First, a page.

Palin kin hit campaign trail in Idaho
Fri., Aug. 28, 2009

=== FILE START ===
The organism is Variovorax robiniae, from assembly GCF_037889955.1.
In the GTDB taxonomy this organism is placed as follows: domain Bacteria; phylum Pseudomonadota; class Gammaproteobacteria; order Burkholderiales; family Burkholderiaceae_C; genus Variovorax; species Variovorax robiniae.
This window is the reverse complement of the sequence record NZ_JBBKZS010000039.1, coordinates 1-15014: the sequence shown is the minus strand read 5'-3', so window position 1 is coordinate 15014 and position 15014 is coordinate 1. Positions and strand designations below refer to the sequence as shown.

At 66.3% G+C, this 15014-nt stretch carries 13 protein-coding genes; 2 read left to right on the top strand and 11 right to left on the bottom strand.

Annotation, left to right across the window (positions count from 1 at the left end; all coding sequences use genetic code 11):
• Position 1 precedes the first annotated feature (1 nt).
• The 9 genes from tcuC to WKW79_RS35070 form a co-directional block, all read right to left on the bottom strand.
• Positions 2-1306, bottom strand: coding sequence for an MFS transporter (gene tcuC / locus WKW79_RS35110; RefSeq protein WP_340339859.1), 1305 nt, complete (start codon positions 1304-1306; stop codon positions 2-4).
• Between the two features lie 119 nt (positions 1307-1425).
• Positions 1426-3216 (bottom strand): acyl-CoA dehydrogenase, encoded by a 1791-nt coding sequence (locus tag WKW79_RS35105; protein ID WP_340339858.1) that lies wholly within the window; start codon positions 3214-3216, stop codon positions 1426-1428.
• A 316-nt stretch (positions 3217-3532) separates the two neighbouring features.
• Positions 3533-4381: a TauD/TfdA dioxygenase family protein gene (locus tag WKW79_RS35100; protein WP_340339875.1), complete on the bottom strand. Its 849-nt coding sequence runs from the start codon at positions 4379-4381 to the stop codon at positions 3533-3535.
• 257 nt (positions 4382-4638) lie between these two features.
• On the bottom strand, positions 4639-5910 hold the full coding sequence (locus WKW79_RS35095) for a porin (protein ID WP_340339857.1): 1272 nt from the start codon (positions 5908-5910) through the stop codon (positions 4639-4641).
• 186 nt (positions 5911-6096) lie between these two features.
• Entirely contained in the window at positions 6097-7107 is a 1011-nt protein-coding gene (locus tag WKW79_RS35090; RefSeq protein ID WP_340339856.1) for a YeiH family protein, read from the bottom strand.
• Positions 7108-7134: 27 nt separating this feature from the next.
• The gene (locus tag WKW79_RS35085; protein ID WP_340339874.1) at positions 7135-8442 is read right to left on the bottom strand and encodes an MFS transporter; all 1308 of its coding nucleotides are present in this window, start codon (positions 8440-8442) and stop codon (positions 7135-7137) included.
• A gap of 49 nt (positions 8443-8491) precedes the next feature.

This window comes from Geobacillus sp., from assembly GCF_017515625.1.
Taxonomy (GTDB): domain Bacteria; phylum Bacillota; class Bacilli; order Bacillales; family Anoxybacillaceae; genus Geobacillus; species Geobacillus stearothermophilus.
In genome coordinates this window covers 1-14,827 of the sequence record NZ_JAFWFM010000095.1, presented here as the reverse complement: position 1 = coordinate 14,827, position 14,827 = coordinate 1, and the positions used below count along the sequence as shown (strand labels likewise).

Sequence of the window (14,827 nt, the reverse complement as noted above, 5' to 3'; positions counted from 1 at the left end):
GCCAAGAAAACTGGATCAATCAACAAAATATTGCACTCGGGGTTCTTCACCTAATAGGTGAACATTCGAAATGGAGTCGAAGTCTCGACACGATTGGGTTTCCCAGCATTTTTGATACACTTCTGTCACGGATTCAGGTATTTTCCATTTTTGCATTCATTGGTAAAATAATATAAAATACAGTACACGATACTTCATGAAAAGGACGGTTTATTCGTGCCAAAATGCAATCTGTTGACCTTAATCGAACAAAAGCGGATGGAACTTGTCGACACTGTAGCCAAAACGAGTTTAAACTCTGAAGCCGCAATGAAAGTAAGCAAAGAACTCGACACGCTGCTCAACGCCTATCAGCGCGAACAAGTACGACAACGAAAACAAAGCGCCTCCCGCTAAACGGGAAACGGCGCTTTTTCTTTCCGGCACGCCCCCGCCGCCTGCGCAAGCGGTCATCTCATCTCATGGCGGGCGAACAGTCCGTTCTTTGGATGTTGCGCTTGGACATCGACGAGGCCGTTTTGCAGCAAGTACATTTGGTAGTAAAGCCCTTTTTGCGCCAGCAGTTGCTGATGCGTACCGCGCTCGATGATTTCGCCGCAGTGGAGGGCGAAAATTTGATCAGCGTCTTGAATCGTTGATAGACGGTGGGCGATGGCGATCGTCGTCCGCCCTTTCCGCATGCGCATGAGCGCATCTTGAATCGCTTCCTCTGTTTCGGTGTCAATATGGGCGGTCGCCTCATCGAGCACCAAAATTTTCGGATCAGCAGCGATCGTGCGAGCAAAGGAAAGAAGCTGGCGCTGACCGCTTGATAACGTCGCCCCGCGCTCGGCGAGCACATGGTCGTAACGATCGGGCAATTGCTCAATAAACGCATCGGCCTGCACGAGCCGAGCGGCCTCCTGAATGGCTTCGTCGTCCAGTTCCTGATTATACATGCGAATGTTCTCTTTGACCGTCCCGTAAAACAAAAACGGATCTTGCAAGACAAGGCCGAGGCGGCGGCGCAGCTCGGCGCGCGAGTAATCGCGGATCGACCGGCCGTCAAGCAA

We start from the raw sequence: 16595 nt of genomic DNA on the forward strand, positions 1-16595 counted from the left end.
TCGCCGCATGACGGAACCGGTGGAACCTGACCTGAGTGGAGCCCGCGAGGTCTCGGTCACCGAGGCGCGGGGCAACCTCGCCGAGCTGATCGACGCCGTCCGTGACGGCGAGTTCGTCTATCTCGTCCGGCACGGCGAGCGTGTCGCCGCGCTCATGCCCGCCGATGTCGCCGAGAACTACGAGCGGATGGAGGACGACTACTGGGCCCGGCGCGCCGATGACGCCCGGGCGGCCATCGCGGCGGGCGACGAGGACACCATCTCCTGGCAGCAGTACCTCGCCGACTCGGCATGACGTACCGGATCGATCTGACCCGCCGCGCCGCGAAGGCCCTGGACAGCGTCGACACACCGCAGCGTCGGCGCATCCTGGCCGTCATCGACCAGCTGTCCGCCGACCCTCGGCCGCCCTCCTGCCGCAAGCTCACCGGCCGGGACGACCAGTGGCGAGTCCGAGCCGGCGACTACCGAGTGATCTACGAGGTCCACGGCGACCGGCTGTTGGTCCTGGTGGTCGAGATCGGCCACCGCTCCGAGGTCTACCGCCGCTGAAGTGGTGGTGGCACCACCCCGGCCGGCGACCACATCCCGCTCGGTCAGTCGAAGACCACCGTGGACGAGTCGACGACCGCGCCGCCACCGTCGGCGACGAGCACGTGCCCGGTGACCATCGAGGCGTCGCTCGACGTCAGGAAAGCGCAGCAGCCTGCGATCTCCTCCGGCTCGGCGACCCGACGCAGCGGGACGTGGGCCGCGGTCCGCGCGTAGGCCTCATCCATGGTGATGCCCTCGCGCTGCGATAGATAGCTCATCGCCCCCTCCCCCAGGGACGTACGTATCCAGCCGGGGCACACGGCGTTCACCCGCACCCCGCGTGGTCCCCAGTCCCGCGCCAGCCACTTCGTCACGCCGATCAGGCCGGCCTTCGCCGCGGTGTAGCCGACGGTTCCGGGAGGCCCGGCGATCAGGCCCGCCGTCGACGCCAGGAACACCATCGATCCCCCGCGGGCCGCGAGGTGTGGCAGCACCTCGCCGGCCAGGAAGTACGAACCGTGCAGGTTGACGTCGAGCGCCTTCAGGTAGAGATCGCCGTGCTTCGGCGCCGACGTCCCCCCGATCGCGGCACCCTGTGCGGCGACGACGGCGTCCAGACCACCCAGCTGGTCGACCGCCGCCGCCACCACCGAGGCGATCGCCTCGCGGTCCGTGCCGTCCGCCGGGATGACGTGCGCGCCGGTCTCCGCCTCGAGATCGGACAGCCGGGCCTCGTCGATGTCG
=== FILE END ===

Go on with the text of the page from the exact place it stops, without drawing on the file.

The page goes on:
CALDWELL, Idaho – While the national media wonders what Sarah Palin’s doing and what she’ll do next, she’s holed up working on her book, her dad said today. “Sarah’s been out of town for almost a month now,” said Chuck Heath,who is on a campaign swing through Idaho for GOP congressional candidate Vaughn Ward. “I don’t know exactly where she is, but she’s writing her book. She e-mails me quite frequently. She asks, ‘Oh, what happened on June 13, 1978?’ This is material for her book.” Palin, the former Alaska governor whose turn as John McCain’s running mate last year made her a much-watched political figure, signed a book deal in May with HarperCollins. Her e-mails to her dad, he said, have asked about “trivial things like maybe a basketball game, ‘How many points did I score here,’ ‘When did we go to the Boston Marathon?’ … Mainly sports.” She’s made no public appearances since she resigned as governor of Alaska on July 26, saying in her farewell speech that that she’d continue to work for the state’s interests “wherever the road may lead.” But in postings every few days on Facebook, Palin has been commenting about health care reform and other issues at the national level, and suggesting how she’d handle issues differently from President Barack Obama. Heath and Jim Palin, Palin’s father-in-law, came to Idaho for Ward, an Iraq war veteran they met when he was the Nevada director for the McCain-Palin campaign. They’re making a three-day swing around the 1st Congressional District to hit seven meet-and-greet events for Ward’s campaign, including several in North Idaho. “This guy is well-organized,” Jim Palin said of Ward, “he’s a leader, and certainly a huge patriot.” Heath said Ward and his daughter think alike. “What she did for Alaska, I’m sure Vaughn can do for Idaho,” Heath said. “The main thing is less government. … What’s happening in the nation now is just terrible, just awful.” Ward faces Idaho House Majority Caucus Chairman Ken Roberts, R-Donnelly, and retired Boise physician Allan Salzberg in the GOP race for a chance to challenge 1st District Democratic Congressman Walt Minnick. “Hopefully,” Jim Palin said, “our little visit here in the state of Idaho will help him pick up a few votes.” Both said they have no idea whether Palin will run for president in 2012. “We absolutely, positively do not know,” Heath said. He added, “We haven’t seen the last of her.” Jim Palin noted that his son, Todd, and Sarah Palin keep their plans close to the vest; for example, when they got married, they eloped, and neither set of parents knew until afterward. Both men said they also didn’t know she was resigning as governor of Alaska until the news came out. “We don’t try to give them advice or pry into their affairs,” Heath said. “When we get together, we talk mainly about family and sports – very little politics, very little if any.” Heath, who grew up in Hope and was a Sandpoint Junior High School teacher when Sarah was born, moved his family to Alaska when she was an infant. He said he left for two reasons: Higher teacher salaries and “better hunting and fishing,” although he still returns to the Sandpoint area to hunt about every other year. “I loved Idaho, but I made a lot better living in Alaska,” he said.
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